Breaking the Silence

Recently, reporter Don Lemon admitted live on CNN that he was a victim of a pedophile when he was a child. This admission seemed to really take people by surprise, not the least of which was Lemon himself. He prefaced his statement by saying he’d never said this on television before and followed up by sharing that he’d not even told his own mother until he was thirty. Unfortunately, his story is all too common.

I, too, was a victim of a pedophile as a child. I was still in elementary school and my abuser was a much older distant relative that my family visited in the summers of my childhood. I, too, didn’t tell my mother or anyone else what happened until I was an adult. My mother asked why I never told and I’m sure many people wonder why victims do not come forward at the time of the abuse to put an end to it. I believe there are many contributing factors.

My first reaction when my mom asked why I’d not told her was to ask her, “What does an 8 year old know? I didn’t have the vocabulary to talk about it.” In hindsight, I realize that the answer is even more complex.

My abuser was like many I’ve heard and read about. He was skilled at manipulating my emotions, telling me as he did things to me that I was “special”. The emotional trauma that came when the abuse suddenly stopped, when I was no longer “special”, is a subject for another time.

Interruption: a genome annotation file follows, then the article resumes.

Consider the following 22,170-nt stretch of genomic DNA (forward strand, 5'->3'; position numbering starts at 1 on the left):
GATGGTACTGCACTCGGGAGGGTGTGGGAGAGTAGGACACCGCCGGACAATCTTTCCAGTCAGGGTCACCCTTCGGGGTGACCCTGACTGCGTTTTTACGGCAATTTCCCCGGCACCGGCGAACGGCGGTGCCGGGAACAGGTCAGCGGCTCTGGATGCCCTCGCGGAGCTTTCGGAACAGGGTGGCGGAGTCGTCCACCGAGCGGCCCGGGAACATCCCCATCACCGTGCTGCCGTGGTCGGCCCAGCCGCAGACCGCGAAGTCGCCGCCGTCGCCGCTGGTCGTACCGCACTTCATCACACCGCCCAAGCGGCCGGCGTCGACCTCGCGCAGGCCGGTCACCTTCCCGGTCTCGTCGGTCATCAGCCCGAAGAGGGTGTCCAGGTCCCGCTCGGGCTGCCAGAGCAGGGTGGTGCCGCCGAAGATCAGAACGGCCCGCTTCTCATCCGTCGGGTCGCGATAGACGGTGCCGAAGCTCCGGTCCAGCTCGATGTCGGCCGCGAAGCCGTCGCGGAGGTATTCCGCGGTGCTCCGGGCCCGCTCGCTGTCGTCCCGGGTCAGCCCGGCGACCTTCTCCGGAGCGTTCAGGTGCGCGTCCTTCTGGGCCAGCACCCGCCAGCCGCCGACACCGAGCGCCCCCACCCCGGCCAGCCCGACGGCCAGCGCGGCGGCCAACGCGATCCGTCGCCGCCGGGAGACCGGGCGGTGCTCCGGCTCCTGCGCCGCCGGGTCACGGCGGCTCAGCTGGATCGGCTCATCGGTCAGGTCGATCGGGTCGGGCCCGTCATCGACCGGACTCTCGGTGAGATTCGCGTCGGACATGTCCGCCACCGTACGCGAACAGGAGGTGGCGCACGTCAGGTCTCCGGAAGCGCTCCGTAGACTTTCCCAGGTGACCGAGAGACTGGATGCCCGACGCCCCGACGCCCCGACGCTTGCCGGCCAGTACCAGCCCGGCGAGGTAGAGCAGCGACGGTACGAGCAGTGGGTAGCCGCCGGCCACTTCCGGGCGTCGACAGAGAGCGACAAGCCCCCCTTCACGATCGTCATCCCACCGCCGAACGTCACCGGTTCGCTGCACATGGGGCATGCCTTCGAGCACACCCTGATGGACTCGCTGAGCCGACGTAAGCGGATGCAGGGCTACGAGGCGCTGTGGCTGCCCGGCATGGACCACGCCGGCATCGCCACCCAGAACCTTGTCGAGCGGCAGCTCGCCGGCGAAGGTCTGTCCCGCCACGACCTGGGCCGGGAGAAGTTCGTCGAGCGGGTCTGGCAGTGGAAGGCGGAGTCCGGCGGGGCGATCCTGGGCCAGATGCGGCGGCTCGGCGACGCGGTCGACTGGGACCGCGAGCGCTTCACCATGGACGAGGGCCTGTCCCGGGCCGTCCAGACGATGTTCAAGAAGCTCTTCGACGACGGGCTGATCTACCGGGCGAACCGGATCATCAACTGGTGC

As I viewed the video clip of Mr. Lemon’s admission in front of the panel of Bishop Long’s church members, I found myself particularly disturbed by the young woman’s statements that Bishop Long didn’t seem like a pedophile. I am not here to debate the Bishop’s guilt or innocence, but to shed light on one simple fact – there is no “look” for a pedophile. Pedophiles, by most outward appearances, are just as “normal” as you or me. They blend into their communities. They hold jobs across the spectrum. They go to church (or not). They have spouses and children. They volunteer. They are human. They are sick and twisted, but outwardly there is no scarlet letter to alert potential victims or parents to who they are.

So what can we do? How can we protect the children of our communities from such predators? I believe the first step is already being taken – breaking the silence of perceived shame that surrounds this crime. We have to talk about it. Sure, it’s uncomfortable, but it’s necessary if we want to break the cycle. We have to find age-appropriate ways to talk to our children about sexual abuse so that they know that if they are approached it is not their fault, there is nothing to be ashamed of, and that they have a safe place to talk about what is going on.

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